Accordingly, a principal object of the invention is to provide a distributor which will deliver a fertilizer or pesticide out to an appreciable distance from the distributor, whereby the spreading can be accomplished from the roadway.
Another object of the invention is to provide a distributor which will dispense materials in the advantageous granulated solid form.
A further object of the invention is to provide a granular distributor which can be detachably mounted on a mobile carrier or truck having a conventional container, such as a salt body.
An additional object of the invention is to provide a granular distributor having a feed mechanism which transfers a controlled supply of granulated solid material from a truck bed or other container to a dispenser head.
Still another object of the invention is to provide a granular distributor giving substantially uniform distribution of a granulated material over the entire swath covered, independent of the distance from the distributor.
atent Q 3,443,763 Patented May 13, 1969 A further object of the invention is to provide a granular distributor having a discharge opening which may be adjusted in elevation or depression to compensate for variations in terrain.
A still further object is to provide a granular distributor having a deflector selectively controlling the swath width and quantity of material dispersed in the area immediately adjacent the distributor.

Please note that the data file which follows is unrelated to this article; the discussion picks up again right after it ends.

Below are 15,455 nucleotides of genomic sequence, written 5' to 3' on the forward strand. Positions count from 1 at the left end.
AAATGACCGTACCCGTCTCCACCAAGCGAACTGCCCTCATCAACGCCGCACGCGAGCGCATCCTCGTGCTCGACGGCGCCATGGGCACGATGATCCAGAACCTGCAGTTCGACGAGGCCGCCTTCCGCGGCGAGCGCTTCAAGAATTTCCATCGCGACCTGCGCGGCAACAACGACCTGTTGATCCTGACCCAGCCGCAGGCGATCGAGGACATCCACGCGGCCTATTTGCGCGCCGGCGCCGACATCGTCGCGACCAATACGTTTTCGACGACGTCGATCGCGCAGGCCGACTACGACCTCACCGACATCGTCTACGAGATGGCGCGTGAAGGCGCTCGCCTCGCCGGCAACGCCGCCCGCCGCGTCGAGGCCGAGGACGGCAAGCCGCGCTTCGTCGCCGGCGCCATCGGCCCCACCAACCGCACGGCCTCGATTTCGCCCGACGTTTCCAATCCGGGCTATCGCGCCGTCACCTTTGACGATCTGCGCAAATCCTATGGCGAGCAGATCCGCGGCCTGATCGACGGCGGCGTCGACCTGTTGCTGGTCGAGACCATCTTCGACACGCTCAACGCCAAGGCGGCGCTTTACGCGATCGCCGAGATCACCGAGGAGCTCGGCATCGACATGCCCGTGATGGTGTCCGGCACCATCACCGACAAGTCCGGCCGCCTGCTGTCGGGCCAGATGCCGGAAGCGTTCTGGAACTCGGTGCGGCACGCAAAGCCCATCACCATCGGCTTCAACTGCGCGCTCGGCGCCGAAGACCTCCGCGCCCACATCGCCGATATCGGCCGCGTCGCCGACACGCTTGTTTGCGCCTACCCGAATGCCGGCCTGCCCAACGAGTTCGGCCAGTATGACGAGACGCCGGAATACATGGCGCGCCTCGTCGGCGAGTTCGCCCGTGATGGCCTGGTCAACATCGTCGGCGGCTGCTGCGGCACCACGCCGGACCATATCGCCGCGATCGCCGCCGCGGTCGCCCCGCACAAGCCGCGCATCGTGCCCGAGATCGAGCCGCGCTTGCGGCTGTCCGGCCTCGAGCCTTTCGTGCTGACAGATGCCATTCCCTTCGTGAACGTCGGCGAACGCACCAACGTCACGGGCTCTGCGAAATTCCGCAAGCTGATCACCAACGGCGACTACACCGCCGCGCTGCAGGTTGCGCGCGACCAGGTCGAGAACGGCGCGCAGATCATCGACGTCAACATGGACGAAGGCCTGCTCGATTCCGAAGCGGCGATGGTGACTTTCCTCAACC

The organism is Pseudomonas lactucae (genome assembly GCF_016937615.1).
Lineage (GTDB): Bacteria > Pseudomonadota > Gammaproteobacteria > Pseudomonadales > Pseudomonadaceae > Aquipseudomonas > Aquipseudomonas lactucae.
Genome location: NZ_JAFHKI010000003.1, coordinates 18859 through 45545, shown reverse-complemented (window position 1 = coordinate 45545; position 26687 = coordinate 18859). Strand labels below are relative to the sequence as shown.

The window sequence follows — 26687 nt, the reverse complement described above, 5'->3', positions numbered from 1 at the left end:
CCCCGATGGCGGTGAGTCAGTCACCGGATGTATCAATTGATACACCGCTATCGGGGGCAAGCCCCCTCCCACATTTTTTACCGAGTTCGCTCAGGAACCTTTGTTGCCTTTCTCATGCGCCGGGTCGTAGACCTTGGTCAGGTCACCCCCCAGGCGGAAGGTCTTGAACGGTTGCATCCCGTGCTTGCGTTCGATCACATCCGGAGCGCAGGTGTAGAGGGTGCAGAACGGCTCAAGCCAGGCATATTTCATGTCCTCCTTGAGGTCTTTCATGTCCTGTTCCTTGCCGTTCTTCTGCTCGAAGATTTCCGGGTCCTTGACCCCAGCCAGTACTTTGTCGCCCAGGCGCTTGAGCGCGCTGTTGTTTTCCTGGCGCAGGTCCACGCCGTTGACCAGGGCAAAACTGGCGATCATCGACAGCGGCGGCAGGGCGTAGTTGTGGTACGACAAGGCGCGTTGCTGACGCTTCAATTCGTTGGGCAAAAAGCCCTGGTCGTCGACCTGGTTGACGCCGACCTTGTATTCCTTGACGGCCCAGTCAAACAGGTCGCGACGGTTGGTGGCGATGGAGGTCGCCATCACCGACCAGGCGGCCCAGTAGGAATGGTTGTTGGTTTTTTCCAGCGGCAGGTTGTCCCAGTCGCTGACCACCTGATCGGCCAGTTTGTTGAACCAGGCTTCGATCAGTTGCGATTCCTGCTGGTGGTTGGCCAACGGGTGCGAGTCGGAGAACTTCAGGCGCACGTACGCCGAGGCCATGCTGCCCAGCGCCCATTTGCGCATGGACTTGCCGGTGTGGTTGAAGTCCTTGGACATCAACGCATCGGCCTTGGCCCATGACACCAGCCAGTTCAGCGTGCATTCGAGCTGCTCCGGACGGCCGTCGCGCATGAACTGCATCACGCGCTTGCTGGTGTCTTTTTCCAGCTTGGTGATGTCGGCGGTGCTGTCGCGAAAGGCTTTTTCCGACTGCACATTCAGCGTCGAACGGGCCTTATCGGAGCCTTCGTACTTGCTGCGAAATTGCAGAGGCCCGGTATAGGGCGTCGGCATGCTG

Other objects are to provide a granular distributor which is inexpensive, easy to maintain and safe to operate.
Various other objects and advantages will appear from the following description taken in conjunction with the attached drawings, and the novel features will be particularly pointed out hereinafter in conjunction with the appended claims.
In the drawings:
FIG. 1 is a perspective view of a granular distributor according to the invention mounted on the rear of a truck, with portions of the truck bed broken away to disclose a spiral conveyor and its drive.
FIG. 2 is a section view of the dispenser head of the granular distributor including the drive linkage and mounting, taken substantially on line 2-2 of FIG. 1.
FIG. 3 is a section view, taken substantially on line 3-3 of FIG. 2, through the housing of the dispenser head showing particularly the impeller portion.
FIG. 4 is a fragmentary perspective view of the discharge orifice of the dispenser head and the associated defiector vane.
A granular distributor according to the invention has a motor-driven dispenser supplied with granular material from a remote stockpile and is adapted for mounting on a mobile carrier such as a truck. The dispenser has an engine driven shaft mounting an impeller having vanes with brushes at the extremity thereof engaging the interior of a rotatable housing. Granular material is supplied by conveyors to the hub of the impeller, displaced outwardly by centrifugal force, and discharged from the vanes tangentially through a discharge orifice which is positioned in elevation and depression by selective rotation of the dispenser housing. The discharge orifice adjustably carries a deflector vane which is positioned axially outwardly of the discharge orifice and modifies the output to provide a controlled dispersion of the granulated material in the area proximate the dispenser.